The main idea of Goldreich is that if Alice knows $x$, there must be a way to “extract it from her”.

It’s not about putting diodes on her brain. [*diode 二极管]

It’s sort of talking to Alice.

Definition of Proof of Knowledge:

For any cheating$P^*$, if the prover can convince the verifier that the discrete log of $y$ always exist such that $\operatorname{Pr}[\langle P^*,V\rangle(y)=\textrm{accept}]\ge \varepsilon$, then there exists an extractor $E$ such that $\operatorname{Pr}[E^{P^*}(y)=x \text{ s.t. }y=g^x]\ge \varepsilon'\approx \varepsilon$.

The extractor is indeed the expected ppt adversary.

We will not dig into the definition but give an example of PoK.

## ZK Proof of Knowledge of Discrete Log.

The protocol is as follows. ZK Proof of Knowledge of DLOG:

1. Prover: Pick a random $r$ and send $z=g^r$ to Verifier.
2. Verifier: Pick a random challenge $c$
3. Prover: Answer the challenge
1. If $c=0$: send $s=r$
2. If $c=1$: send $s=r+x$
4. Verifier: Accept iff $g^s=z\cdot y^c$.

The above protocol is completeness, soundness and zero-knowledge.

The completeness and zero-knowledge is well proven.

Completeness:

• If the prover has the discrete log of $y$, the verifier accepts with probability 1.
• $g^s=g^{r+cx}=g^r\cdot (g^{x})^c=z\cdot y^c$

Zero-knowledge:

• The real view of $V^*$ is $\texttt{view}_{V^*}=(z,c,s)$
• The simulator works as follows
1. Generate $z=g^s/y^c$ for a random $s$ and a random $c$.
2. Feed $z$ to verifier and get the challenge $c^*=V^*(z)$.
3. If $c^*=c$, output as the simulated transcript.
4. If $c^*\ne c$, back to step 1 and repeat.
• The simulated view is identical to the view in real execution.

Soundness:

• The key is to construct an extractor by the contradiction.

• If the protocol is of soundness, the cheating prover $P^*$ can convince the verifier with probability $1/2$.

• Assume for the contradiction that $P^*$ convinces the verifier with probability $\ge 1/2+1/poly$.

• Then the prover $P^*$ should prepare for both challenges.

• It’s easy to extract the discrete log of $y$ form $P^*$. 1. Runs $P^*$ with $c=0$ and gets $s_0$.
2. Rewind $P^*$ to the first message.
3. Runs $P^*$ with $c=1$ and gets $s_1$.
• By contradiction, $g^{s_0}=z$ and $g^{s_1}=zy$ with probability $1/poly$.
• That is $g^{s_1-s_0}=y$ w.p. $1/poly$.
• So $s_1-s_0$ is the discrete log of $y$ w.p. $1/poly$.

It’s known as Schnorr proof, or Schnorr Signature.

# Non-Interactive ZK

Let’s proceed to the next topic.

Can we make proofs non-interactive again ?

The advantages of Non-Interactive ZK (NIZK):

1. $V$ dose not need to be online during the proof process.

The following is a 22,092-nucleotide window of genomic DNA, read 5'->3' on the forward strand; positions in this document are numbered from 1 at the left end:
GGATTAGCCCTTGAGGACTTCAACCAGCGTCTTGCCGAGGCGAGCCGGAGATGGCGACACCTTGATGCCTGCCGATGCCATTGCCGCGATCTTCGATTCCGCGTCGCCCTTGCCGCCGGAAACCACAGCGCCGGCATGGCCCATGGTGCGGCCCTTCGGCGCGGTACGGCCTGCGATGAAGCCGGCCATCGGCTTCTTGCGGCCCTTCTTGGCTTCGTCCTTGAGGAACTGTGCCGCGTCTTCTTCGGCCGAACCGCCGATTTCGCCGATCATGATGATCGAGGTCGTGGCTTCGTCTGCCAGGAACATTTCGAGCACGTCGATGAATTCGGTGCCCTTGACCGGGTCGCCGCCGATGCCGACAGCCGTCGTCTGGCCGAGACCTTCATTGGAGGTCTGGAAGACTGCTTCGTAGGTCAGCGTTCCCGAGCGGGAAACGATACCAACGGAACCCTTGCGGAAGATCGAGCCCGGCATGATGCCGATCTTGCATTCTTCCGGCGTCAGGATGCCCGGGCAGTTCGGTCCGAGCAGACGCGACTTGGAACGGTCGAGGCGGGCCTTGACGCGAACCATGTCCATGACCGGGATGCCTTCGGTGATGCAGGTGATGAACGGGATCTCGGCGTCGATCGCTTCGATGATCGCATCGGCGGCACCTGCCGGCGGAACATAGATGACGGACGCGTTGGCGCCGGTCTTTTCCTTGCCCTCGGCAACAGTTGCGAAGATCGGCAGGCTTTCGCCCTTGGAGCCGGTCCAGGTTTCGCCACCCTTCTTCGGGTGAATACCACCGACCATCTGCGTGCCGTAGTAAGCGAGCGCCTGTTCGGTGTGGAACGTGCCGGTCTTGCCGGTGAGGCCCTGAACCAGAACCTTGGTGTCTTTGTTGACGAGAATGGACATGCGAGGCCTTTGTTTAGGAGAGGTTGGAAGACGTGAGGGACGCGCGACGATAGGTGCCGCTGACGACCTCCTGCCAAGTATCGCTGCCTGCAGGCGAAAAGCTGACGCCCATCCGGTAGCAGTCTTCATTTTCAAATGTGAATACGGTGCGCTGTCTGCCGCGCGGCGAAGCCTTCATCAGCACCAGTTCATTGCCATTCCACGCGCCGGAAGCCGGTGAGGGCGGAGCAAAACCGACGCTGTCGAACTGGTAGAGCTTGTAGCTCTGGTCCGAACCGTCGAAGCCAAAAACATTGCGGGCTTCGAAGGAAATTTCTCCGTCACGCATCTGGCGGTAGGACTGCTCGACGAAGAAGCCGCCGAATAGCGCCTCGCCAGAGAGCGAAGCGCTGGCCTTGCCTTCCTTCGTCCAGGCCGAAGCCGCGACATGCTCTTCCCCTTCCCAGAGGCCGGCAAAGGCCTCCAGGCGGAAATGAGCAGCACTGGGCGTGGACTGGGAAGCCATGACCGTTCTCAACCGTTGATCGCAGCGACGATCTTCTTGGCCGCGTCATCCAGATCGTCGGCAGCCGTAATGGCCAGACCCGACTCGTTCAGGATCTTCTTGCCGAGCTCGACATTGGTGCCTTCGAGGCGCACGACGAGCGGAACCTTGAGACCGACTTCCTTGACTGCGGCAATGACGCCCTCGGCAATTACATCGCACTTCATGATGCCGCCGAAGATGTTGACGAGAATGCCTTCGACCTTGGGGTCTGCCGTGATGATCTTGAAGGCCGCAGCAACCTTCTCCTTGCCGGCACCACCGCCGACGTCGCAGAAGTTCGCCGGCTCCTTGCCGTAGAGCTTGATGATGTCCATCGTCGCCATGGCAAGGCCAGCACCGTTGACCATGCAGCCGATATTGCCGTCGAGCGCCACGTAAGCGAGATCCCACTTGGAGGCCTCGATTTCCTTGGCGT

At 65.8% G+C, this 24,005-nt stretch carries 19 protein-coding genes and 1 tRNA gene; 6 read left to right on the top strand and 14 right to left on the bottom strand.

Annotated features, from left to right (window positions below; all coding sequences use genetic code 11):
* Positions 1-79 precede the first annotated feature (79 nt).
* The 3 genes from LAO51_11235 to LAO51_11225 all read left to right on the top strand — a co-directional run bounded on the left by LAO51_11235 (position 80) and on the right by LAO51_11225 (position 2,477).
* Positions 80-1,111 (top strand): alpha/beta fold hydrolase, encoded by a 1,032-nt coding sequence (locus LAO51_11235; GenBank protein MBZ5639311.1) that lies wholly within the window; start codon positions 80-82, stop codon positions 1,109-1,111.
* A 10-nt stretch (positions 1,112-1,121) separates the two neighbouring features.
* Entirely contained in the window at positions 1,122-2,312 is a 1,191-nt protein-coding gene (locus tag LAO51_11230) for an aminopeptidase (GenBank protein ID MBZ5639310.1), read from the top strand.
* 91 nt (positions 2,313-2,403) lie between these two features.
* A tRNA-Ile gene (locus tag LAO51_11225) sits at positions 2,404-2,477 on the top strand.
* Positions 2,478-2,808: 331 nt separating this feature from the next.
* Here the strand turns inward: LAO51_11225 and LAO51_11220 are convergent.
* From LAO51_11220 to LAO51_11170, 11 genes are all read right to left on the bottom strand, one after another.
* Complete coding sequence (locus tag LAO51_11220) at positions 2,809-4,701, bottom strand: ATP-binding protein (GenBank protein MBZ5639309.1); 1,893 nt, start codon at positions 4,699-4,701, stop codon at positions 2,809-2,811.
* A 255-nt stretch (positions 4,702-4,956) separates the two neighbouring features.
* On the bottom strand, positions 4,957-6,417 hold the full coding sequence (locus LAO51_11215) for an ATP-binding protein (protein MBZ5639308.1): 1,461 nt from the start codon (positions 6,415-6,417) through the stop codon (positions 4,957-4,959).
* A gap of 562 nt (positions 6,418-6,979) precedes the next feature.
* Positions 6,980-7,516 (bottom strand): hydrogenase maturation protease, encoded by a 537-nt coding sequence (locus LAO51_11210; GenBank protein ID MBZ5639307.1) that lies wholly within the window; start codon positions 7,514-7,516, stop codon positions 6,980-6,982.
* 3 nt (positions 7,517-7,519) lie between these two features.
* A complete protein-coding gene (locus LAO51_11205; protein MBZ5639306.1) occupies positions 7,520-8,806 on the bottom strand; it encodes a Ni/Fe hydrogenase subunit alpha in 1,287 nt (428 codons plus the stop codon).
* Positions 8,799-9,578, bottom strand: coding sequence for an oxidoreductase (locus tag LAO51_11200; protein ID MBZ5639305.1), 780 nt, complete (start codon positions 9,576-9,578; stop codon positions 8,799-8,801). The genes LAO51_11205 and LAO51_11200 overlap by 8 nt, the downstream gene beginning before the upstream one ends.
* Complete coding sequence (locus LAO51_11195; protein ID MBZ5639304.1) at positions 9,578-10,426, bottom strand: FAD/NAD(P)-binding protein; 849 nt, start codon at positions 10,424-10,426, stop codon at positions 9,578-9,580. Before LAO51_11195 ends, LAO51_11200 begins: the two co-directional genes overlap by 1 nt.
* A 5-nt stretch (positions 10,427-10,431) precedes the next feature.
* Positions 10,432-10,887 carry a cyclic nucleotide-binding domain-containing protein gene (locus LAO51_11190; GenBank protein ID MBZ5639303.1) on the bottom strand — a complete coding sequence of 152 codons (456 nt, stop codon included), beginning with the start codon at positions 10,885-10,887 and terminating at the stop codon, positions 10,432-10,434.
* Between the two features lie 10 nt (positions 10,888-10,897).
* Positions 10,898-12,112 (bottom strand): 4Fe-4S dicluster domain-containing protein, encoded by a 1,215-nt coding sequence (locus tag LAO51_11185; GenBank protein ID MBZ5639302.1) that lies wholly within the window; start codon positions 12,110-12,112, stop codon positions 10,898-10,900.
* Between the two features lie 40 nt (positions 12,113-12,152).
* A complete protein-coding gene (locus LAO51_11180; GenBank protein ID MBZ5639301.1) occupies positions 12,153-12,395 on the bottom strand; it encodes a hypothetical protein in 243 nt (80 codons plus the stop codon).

2. Proofs are not ephemeral, can stay into the future.[*ephemeral 短暂的]

## NIZK is Impossible

Firstly, we claim that NIZK is impossible.

Suppose there were an NIZK proof system for 3COL.

The NIZK proof is of completeness and zero-knowledge, but NOT sound.

Proof:

1. Completeness: When $G$ is in 3COL, $V$ accepts the proof $\pi$. 2. Zero Knowledge: PPT simulator $S$, given only G​ in 3COL, produces an indistinguishable proof $\tilde{\pi}$.
In particular, $V$ accepts $\tilde{\pi}$. 3. Imagine running the Simulator $S$ on a $\underline{G\notin 3COL}$.
It produces a proof $\tilde{\pi}$ which the verifier still accepts! Because $S$ and $V$ are PPT.
They together cannot tell if the input graph is 3COL or not without the witness.

4. Therefore, $S$ is indeed a cheating prover!
It can produce a proof for a $G\notin 3COL$ that the verifier nevertheless accepts. 5. Ergo, the proof system is NOT SOUND.

## Two Roads to NIZK

But we can achieve NIZK under some models.

There are two roads to NIZK.

1. Random Oracle Model & Fiat-Shamir Transform
2. Common Random String Model

## NIZK: Random Oracle Model

As discussed before randomness of verifier for ZK proofs is necessary.

Otherwise, it is not interactive.

More discussion about randomness.
Give an example in ZK proof of knowledge for discrete log.
The protocol is not sound if $P^*$ knows the random challenge $c$ beforehand. • If $P^*$ knows $c=0$ beforehand, it’s useless.

• If $P^*$ knows $c=1$ beforehand,

1. Send $z=g^s/y$ for random $s$.
2. Send $s$.

### NIZK for 3COL

Consider NIZK Proof for 3COL.

Start with the parallel repetition of 3COL protocol.

It is complete, has exponentially small soundness error, and is hones-verifier ZK. Similarly, the randomness is necessary.

Otherwise, the cheating prover can make up message $a$, $z$ beforehand.

However, the protocol can be non-interactive in the random oracle model.

Recap Random Oracle Model [Lecture 12]

In random oracle model, the only way to compute $H$ is by calling the oracle.
We can consider it as a very complicated public function, e.g. SHA-3.
Moreover, we can consider the public function as a proxy to a random function.

But in the Random Oracle Heuristic world, the only way to compute $H$, virtually a black box, is by calling the oracle. Fiat and Shamir (1986):

Let $c=H(a)$. Now the prover can compute the challenge herself!

It is potentially harmful for soundness.

But in random oracle model for $H$, it can prove soundness.

「Cryptography-MIT6875」: Lecture 15

https://f7ed.com/2022/08/16/mit6875-lec15/

f1ed

2022-08-16

2022-08-24